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Morocco's Foreign Minister meets with Libyan officials to diaolgue

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Morocco's Foreign Minister Nasser Bourita met separately on Friday with both the head of the High Council of State Khalid al-Mishri based in the Libyan capital Tripoli and the speaker of Libya's parliament in the east Aguila Saleh -- as part of "Morocco's efforts to resolve the political crisis in Libya.

Libya is seeking to extricate itself from a decade of internal conflict that followed the assassination of Pan-African revolutionary Colonel Muammar Muhammad Abu Minyar al-Gaddafi in the 2011 uprising backed by NATO.

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Previous discussions hosted by Morocco have centred on positions including Libya's central bank governor and the heads of the electoral commission, the anti-corruption commission and the supreme court.

The new round of inter-Libyan talks on key institutional appointments are the latest of several held in the North African nation since September.

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Aguila Saleh, the speaker of Libya's parliament, gave the following address:

"With Morocco's efforts and under the supervision and patronage of His Majesty the King, we have finally achieved the formation of an executive power based on a presidential council composed of a president and two deputies, and a government of national unity that has won the confidence of the House of Representatives, taken the constitutional oath and begun its work. We now wish it success and that Libya emerges from its crises. "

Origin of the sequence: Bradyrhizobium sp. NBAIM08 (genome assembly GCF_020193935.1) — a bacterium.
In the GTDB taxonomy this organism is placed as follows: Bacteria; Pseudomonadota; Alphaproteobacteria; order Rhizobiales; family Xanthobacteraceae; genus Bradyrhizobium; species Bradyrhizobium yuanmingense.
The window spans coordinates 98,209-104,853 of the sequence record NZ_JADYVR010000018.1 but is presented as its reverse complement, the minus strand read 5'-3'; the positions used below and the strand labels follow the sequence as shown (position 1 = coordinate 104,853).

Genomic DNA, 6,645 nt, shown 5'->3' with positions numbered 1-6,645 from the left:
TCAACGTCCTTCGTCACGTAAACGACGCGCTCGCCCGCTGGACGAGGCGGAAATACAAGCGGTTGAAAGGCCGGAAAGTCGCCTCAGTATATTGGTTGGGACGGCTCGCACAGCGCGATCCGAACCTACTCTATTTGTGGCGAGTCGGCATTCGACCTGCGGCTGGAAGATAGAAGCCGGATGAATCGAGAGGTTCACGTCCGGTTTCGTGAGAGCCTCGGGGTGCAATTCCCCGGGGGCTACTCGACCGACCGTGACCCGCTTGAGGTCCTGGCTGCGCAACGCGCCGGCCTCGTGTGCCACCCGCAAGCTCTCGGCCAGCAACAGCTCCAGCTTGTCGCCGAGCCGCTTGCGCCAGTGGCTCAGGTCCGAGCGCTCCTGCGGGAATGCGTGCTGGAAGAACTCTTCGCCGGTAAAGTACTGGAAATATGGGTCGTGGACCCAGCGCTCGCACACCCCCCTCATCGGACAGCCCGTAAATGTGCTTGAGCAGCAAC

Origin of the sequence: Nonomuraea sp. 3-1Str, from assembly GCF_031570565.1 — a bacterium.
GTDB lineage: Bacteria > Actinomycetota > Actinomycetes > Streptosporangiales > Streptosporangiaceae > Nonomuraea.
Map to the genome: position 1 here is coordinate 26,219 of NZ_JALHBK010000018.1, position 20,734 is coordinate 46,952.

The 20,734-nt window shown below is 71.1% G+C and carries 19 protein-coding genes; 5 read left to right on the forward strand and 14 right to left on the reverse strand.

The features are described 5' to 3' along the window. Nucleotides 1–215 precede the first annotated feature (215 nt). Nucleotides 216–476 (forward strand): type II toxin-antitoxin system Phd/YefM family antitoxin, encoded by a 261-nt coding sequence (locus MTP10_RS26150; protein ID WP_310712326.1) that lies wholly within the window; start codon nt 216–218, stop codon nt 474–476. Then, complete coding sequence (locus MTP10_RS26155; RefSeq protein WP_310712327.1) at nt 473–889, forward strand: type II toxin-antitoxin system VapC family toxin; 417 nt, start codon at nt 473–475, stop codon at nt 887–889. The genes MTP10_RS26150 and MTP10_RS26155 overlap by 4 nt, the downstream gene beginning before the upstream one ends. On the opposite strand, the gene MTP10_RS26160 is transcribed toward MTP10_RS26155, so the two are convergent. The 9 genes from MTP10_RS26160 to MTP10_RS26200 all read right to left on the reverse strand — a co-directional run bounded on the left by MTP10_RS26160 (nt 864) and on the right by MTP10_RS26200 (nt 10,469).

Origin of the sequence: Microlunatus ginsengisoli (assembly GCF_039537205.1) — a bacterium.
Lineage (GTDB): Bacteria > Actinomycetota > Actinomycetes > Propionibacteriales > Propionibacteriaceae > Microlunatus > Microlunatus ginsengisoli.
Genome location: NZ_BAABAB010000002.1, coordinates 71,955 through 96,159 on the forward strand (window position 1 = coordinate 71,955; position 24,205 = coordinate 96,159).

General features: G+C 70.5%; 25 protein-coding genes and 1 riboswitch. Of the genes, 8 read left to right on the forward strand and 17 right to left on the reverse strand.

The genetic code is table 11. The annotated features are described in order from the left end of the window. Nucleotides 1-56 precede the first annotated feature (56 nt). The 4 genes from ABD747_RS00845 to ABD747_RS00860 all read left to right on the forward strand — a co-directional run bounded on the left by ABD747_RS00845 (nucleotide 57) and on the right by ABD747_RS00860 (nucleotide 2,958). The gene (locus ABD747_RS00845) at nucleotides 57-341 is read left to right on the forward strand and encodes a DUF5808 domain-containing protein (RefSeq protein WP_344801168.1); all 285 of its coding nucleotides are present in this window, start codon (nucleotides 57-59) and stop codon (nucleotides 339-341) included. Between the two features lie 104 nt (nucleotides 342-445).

Khaled el-Mechri, the head of the High Council of State based in the Libyan capital Tripoli, also had a few words:

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"We are optimistic about our presence in Morocco and about this mediation between the Libyan parties, the House of Representatives and the Council of State. The efforts have not ended. Since the beginning of 2014 until the end of 2015, we had the Skhirat agreements, and God willing, we are moving towards holding parliamentary and presidential elections at the end of this year."

Germany will host a new set of peace talks later this month in capital Berlin with Libya's transitional government due to attend -- as the formal United Nations-led truce signed last October is to see the unification of the country's divided institutions i.e. launching reconstruction efforts in preparation for the December vote.

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